Luxury jewelry house Cartier hopes that its latest fragrance, Carat, will make the brand seem “cool” to millennials.
The 171-year-old brand is peeling back its illustrious curtain with its first women’s fragrance launch in four years. The Carat fragrance soft-launched on Cartier.com in August and in select retail partners like Saks Fifth Avenue and Neiman Marcus this month. To drive continued awareness around the launch, the brand is opening a free pop-up on Wednesday, which lasts through early November, in New York City’s Soho neighborhood.
The Carat pop-up builds on Cartier’s other free and public experiential events, such as a perfume cloud art installation in Paris and a jewelry exhibit at its flagship Fifth Avenue mansion, both last year, and a traveling “Precious Garage” exhibit by artist Desi Santiago, currently on view.
Cartier, along with other luxury houses like Nars and YSL, have joined the wave of brands trying to capitalize on experiential pop-ups to promote beauty launches. Cartier opted for a dedicated pop-up location separate from its Fifth Avenue mansion — a deviation from its exhibition strategy — in order to offer a more immersive experience. The ultimate goal, however, is to make customers more comfortable with the brand so they will not feel intimidated to walk into its flagship location.
“The [Cartier mansion] is open to everyone, but we know that Cartier is a legend on its own, so you can feel a bit timid or shy to push the door to the mansion in New York,” said Léa Vignal Kenedi, managing director of fragrance at Cartier. “[Carat] is about, how can we continue to open our door to young people?”
To enhance the accessibility and cool-factor for the brand, Cartier is relying on the minimalistic décor of the pop-up. Inside, there are white walls and countertops to display permanent fixtures, like a fragrance fountain, a colorful wall of daily mantras and a men’s grooming demo using the brand’s Pasha cologne. There are also weekend workshops that will rotate, like flower-arranging and bottle-engraving workshops on Saturday afternoons and scented meditations on Sunday mornings.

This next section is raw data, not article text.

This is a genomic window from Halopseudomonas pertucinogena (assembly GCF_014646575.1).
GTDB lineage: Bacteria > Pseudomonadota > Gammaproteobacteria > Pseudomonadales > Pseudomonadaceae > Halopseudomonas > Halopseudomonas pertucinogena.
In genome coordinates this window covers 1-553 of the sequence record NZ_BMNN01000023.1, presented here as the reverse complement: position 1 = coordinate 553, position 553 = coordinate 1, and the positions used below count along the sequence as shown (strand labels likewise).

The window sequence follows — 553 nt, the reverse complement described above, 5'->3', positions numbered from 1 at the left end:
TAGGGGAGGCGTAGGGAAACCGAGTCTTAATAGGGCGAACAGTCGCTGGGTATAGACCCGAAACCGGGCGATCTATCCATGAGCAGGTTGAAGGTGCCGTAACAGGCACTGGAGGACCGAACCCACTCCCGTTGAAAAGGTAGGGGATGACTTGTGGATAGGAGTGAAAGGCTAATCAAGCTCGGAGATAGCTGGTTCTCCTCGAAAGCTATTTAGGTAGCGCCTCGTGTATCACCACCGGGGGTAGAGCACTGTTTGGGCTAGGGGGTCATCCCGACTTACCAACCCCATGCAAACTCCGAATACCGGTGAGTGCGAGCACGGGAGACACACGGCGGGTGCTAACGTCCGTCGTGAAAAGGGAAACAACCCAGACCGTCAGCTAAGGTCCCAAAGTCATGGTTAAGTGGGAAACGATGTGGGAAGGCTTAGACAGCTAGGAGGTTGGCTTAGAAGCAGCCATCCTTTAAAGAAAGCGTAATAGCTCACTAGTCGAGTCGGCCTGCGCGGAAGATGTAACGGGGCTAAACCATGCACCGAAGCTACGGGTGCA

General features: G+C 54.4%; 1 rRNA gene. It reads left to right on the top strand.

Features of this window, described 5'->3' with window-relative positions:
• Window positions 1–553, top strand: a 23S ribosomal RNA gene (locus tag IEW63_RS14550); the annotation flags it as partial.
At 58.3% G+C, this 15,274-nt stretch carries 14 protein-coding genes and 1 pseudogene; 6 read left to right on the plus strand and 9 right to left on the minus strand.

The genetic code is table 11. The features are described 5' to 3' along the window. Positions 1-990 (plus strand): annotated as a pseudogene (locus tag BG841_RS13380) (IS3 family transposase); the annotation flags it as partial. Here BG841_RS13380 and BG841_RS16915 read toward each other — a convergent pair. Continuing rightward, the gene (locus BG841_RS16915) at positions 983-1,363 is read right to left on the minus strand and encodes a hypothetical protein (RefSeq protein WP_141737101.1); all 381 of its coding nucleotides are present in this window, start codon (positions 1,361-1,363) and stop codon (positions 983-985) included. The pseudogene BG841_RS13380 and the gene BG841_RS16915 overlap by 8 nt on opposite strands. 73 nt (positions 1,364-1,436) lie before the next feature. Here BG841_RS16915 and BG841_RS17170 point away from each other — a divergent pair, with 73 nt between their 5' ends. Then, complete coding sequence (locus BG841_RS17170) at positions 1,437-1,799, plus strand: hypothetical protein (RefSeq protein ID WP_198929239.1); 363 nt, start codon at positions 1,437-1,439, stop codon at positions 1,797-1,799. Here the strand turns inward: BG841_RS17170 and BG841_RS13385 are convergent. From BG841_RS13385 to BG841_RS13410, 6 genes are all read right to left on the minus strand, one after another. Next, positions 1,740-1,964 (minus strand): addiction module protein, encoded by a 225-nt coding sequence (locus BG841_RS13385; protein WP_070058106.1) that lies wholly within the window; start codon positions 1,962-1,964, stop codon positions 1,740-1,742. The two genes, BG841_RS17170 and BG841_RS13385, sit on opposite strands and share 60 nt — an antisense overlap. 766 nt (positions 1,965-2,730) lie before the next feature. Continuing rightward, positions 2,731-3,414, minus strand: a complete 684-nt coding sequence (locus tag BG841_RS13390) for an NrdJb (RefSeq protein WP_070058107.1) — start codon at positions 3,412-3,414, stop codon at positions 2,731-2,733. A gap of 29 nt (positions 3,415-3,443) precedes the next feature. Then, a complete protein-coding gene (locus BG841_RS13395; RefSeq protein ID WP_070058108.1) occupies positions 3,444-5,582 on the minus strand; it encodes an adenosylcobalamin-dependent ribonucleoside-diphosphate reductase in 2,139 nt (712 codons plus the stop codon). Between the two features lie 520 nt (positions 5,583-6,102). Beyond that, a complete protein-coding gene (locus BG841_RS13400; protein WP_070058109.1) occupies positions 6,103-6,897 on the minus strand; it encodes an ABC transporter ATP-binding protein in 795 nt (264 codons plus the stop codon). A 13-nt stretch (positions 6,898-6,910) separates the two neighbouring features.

Cartier is also partnering with paid influencers Lainy Hedaya, Serena Goh and Lisa Dengler through the online beauty publication Byrdie for native content on its website and social posts around the pop-up experience and perfume.
In August, there was a display for Carat on the first floor and the fourth floor of the flagship location, but as of this week, Carat’s main destination will be in the Soho pop-up. Cartier will also be offering free samples of Carat on its website.
By focusing on the fragrance itself in the pop-up, Cartier hopes to deepen its relationship with customers. The pop-up is designed to invite the public into the mind of Cartier’s in-house perfumer Mathilde Laurent, who created Carat based on the prism effect of a diamond, which can refract light in a way that looks like a rainbow. Carat has seven flower notes, like violets and daffodils, that share the same color scheme as a rainbow.
Even with the free pop-up and samples, Kenedi said that she did not explicitly view the new fragrance as an access-point to reaching younger customers in the hopes they will eventually level-up to buying the brand’s more expensive jewelry. However, it is a distinct possibility because, at $72, the Carat perfume is one of the least expensive products a person can buy from Cartier.
“We can’t do sneakers, but our coolness is about how we choose to intimately connect with our clients. It’s a way to invite new clients,” Kenedi said.